Published online by Cambridge University Press: 05 September 2016
In 1302 the heavy cavalry of France, pre-eminent symbol of its aristocratic power, fell before the foot soldiers of Flanders at the Battle of Courtrai. Throughout the following century, both chroniclers and artists devised numerous strategies for representing this startling upset of conventional military logic. The challenging nature of this task is evident in the text and miniatures of the Battle of Courtrai found in two manuscripts of the Grandes Chroniques de France created for the French kings Charles V (r. 1364–80) and Charles VI (r. 1380–1422): Paris, Bibliothèque Nationale MS français 2813 (hereafter BnF 2813) [Plate 1], and Paris, Bibliothèque Nationale MS français 2608 (hereafter BnF 2608) [Plate 2]. While the two manuscripts’ texts are identical, their visualisations of Courtrai diverge in startling ways. In BnF 2813, the French knights seem destined to defeat their ill-equipped enemies. BnF 2608 instead shows the French in chaotic retreat from a menacing force of armoured foot soldiers, who cut down the few remaining knights at the centre amid a sea of broken bodies. In both cases, the artists embroidered on tensions already existing in their shared accompanying text even as they diverged from it. While the earlier miniature rewrote history to aggrandise French royal power, the second version likewise deviated from the textual account to exaggerate the horror and shame of defeat. Taken together, the text and images used to make the defeat at Courtrai intelligible in the Grandes Chroniques suggest the continued ambiguity of past battles and the multiple roles that their representations could play, even in closely related manuscripts originally located within a single library.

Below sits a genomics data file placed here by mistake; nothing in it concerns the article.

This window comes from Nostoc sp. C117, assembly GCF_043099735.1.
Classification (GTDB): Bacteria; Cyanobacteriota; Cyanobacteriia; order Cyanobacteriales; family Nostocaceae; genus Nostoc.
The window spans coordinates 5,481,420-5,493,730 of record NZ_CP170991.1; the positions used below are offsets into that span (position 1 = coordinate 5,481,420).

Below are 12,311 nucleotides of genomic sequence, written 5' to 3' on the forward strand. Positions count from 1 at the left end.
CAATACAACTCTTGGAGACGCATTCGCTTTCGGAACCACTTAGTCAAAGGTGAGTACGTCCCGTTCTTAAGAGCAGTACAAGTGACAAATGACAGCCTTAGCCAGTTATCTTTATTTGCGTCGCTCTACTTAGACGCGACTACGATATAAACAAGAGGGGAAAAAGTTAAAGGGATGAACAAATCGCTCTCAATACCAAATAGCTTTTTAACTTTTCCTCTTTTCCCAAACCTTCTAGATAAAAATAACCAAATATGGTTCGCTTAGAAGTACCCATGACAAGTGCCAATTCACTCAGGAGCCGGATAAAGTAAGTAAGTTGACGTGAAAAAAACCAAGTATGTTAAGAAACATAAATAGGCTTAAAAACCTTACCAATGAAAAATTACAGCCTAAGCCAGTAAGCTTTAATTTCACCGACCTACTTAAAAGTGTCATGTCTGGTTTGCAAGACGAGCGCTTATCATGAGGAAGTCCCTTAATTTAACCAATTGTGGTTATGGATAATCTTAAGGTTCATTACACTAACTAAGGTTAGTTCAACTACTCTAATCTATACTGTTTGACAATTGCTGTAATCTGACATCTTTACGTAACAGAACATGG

In what follows, I will first provide a basic outline of the Battle of Courtrai to provide a baseline for analysis of its later reinterpretations. I then turn to its evolving textual representations, with special attention to the historiographical tradition of the Abbey of Saint Denis that formed the Grandes Chroniques’ text. Unlike most contemporary chroniclers, the Latin Chronicon of William of Nangis and its expanded French translation in the Grandes Chroniques avoided characterising the French and Flemish using simple binaries such as good/evil, model/ anti-model, ally/enemy. Their complex verbal accounts of Courtrai set the stage for the divergent visual representations made for Charles V and Charles VI at the end of the century.